Face it. Your brain is dirtied with deadlines, sullied with schedules and clogged with responsibilities. You need a psychic bath. It’s time to manage what meditation experts call your “monkey mind”—the modern brain that jumps from thought to thought like a monkey on steroids.
Meditation has been found to lower cholesterol, ease pain, speed healing, curb insomnia and boost the immune system. It can also help slay the demons of depression, anxiety and the kinds of compulsions that send you back three times to check the stove. By practicing meditation, you’ll feel more energized, gain self-knowledge and achieve a healthier state of mind.
For too long, Americans sniffed at meditation as little more than paranormal twaddle peddled by gurus of dubious expertise. Californians, of course, braved the psychic frontier. In the early '60s, Stanford grad students Michael Murphy and Dick Price saw that the times were a-changin’. On the craggy cliffs of Big Sur, the weird and wonderful world of Esalen Institute was born, and, along with it, the human potential movement. Aldous Huxley, Joseph Campbell, Hunter S. Thompson, Timothy Leary and Jack Kerouac are just a few of the luminaries who have shared Esalen’s good vibrations.
Once known for its wacky workshops and counterculture figures, Esalen now enjoys a more mainstream success. You can still explore the esoteric, but meditation, yoga and mineral baths are the main attractions. After a $5 million renovation, Esalen is hipper than ever. It’s not unusual to see stars like Penelope Cruz and Orlando Bloom soaking in the famous hot springs.
Further down the coast, in the redwood forests near Santa Cruz, master yogi Baba Hari Dass inspires visitors to the Mount Madonna Center to meditate their ways to peace. This singular monk has taken a vow of silence, and not so much as an “om” has crossed his lips since, oh, 1952. Sound daunting? Fear not. Weekend silent retreats offer a manageable introduction to the power of quiet reflection, while regular (talkie) two- and four-day retreats focus on meditation, yoga and personal growth. Even better, they're tailor-made for busy folks seeking tools to face the rigors of everyday life.
At Oregon’s Breitenbush Hot Springs, accommodations in rustic cabins or lodges set the mood for soulful simplicity. Visitors enjoy a remote location among 154 acres of wildlife sanctuary in the Willamette National Forest. This non-denominational center offers weekly classes ranging from Sufi dance-meditation to contemplative writing. Simply taking in the gorgeous surroundings restores sanity. By the time you’ve hiked through old-growth forest and soaked au naturale in the hot springs, you’ll be well on your way to nirvana.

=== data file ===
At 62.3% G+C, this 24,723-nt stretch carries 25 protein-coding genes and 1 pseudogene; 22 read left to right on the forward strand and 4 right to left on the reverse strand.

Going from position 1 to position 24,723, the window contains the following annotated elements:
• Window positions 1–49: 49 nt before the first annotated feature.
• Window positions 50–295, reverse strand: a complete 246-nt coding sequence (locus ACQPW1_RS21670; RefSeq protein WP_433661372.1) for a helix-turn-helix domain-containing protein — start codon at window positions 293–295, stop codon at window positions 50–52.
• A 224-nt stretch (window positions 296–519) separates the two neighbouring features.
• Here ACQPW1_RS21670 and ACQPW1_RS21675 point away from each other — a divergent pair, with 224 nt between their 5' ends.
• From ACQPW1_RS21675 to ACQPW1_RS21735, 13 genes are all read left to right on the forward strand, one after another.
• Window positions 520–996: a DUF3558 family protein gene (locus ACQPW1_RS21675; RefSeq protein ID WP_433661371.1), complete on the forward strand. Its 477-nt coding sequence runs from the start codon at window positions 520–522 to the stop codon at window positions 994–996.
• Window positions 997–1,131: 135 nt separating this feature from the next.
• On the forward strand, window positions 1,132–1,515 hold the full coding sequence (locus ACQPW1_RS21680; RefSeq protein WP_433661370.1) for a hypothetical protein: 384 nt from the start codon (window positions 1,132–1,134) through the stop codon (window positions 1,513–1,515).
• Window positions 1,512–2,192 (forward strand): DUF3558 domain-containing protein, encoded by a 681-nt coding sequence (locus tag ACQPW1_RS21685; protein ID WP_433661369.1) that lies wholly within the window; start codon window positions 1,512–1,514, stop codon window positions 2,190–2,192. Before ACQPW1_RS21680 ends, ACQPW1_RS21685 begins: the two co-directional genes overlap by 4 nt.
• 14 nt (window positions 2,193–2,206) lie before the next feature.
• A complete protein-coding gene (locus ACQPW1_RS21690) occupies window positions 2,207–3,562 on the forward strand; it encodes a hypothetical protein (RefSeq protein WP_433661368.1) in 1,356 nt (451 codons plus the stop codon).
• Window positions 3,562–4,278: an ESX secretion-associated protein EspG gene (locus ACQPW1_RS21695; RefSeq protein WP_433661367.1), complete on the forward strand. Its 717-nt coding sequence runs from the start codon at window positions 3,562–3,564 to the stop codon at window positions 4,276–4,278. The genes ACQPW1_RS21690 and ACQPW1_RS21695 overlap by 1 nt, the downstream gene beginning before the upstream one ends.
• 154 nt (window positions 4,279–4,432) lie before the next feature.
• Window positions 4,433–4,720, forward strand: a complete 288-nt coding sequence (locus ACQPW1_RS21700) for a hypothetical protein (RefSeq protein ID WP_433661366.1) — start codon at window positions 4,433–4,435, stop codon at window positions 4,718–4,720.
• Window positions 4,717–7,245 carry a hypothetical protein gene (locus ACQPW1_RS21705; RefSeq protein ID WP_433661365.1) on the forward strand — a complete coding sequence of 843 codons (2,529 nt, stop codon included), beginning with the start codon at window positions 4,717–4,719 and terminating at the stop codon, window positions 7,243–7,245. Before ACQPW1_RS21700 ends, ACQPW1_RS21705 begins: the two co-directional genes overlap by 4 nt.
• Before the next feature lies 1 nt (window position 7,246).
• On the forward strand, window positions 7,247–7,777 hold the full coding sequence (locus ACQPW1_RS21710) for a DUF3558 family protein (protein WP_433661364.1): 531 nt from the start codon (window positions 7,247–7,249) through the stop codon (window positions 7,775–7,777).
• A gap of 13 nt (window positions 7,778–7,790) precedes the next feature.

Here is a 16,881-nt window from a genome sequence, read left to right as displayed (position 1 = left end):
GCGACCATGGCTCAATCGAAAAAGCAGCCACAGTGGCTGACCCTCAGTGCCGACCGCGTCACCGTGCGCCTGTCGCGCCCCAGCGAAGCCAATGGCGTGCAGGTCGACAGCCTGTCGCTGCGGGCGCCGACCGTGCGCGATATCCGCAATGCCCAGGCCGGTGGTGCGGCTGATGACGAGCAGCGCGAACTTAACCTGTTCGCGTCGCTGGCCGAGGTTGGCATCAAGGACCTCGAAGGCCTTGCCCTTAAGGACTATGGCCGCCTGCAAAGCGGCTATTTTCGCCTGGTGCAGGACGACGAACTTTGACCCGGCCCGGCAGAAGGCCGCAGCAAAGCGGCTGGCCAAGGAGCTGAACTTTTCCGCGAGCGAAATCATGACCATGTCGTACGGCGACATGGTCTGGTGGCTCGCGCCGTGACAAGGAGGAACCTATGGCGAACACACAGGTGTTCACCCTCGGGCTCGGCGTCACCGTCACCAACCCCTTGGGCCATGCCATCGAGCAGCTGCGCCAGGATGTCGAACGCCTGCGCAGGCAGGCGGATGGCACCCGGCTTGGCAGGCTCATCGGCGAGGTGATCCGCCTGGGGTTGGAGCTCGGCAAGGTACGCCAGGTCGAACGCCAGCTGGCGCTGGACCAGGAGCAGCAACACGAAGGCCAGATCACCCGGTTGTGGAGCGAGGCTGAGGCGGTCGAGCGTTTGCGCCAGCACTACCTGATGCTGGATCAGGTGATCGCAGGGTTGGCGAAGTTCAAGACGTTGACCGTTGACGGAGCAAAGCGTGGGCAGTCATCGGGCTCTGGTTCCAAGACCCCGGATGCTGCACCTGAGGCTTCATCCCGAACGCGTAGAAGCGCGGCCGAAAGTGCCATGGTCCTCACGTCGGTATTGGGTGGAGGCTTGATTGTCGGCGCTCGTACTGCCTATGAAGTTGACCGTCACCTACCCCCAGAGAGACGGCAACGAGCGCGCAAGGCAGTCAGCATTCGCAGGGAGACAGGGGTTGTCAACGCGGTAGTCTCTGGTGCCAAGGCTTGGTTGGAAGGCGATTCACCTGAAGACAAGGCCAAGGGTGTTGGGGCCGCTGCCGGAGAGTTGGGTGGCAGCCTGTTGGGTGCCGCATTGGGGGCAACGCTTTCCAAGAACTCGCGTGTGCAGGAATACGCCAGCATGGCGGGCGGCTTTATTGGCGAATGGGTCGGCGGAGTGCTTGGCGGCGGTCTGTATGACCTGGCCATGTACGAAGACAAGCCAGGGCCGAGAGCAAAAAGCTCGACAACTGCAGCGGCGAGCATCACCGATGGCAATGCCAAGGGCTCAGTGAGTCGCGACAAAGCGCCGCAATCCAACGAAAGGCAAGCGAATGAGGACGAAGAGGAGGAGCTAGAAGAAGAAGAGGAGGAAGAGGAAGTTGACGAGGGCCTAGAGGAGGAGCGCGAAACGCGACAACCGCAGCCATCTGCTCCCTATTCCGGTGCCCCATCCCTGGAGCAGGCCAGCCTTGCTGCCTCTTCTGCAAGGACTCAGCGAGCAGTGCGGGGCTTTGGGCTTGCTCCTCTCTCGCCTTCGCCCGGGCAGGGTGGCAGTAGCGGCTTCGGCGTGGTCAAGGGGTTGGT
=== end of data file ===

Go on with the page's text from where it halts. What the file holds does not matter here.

Shambhala Mountain Centerin Colorado is another place where natural beauty inspires mind-body relaxation in a camp-like setting. Well-known Buddhists help visitors cultivate compassionate head-space among rustic buildings and ponderosa pines. Meditation is the focus, but you can also get a taste of Zen archery, Jewish mysticism, Chinese Qigong and various kinds of yoga. The Great Stupa of Dharmakaya, a memorial to Shambhala’s founder, is an architectural wonder that brings a little slice of Nepal to the American West.
Hawaii has a tradition of non-violence and ancient teachings that emphasize harmonious living. Hawaiian healing massage, chanting, herbal medicine and cleansing rituals are powerful tools for tapping into wellness. Indigenous meditation techniques merge with Eastern traditions to form a special strain of mind/body medicine. The Ala Kukui retreat center harnesses Maui’s heavenly setting and Native Hawaiian healing modalities to teach meditation and emotional balance.
New York may not be the place you’d expect meditation centers to flourish, but upstate has a long tradition of nourishing alternative communities. In the 1800s, table-turning spiritualists, free-love advocates and utopians found a haven among New York’s scenic mountains and peaceful valleys. Today, visitors seeking quiet getaways and personal enlightenment flock to the Omega Institute, America’s largest center for holistic living. This beautiful retreat in the Hudson Valley offers classes on meditation, stress management, exercise, nutrition and play. Tree-lined paths and country lanes soothe jangled nerves, while the Wellness Center provides massages and bodywork.
And just in case you thought that the Far East had a monopoly on meditation, the Trappist monks at The Abbey of Gethsemani in Kentucky are here to prove otherwise. Established in 1848, the abbey was the first on American soil, founded by a colony of Trappists who left France. Visitors are welcome to take retreats at the abbey for several days or more. Rules are strict, but hiking the serene trails and attending daily prayer and chanting sessions are refreshment for the soul. The monks are famously friendly, and they make delicious cheeses and fruitcakes.
From the relaxing to the all-out mystical, our guide to America’s best meditation retreats offers places to achieve wellness in some of the country’s most inspirational natural areas. You work your abs. You watch your diet. Why not nourish your spirit? You’ll be helping to chill out the planet, one person at time.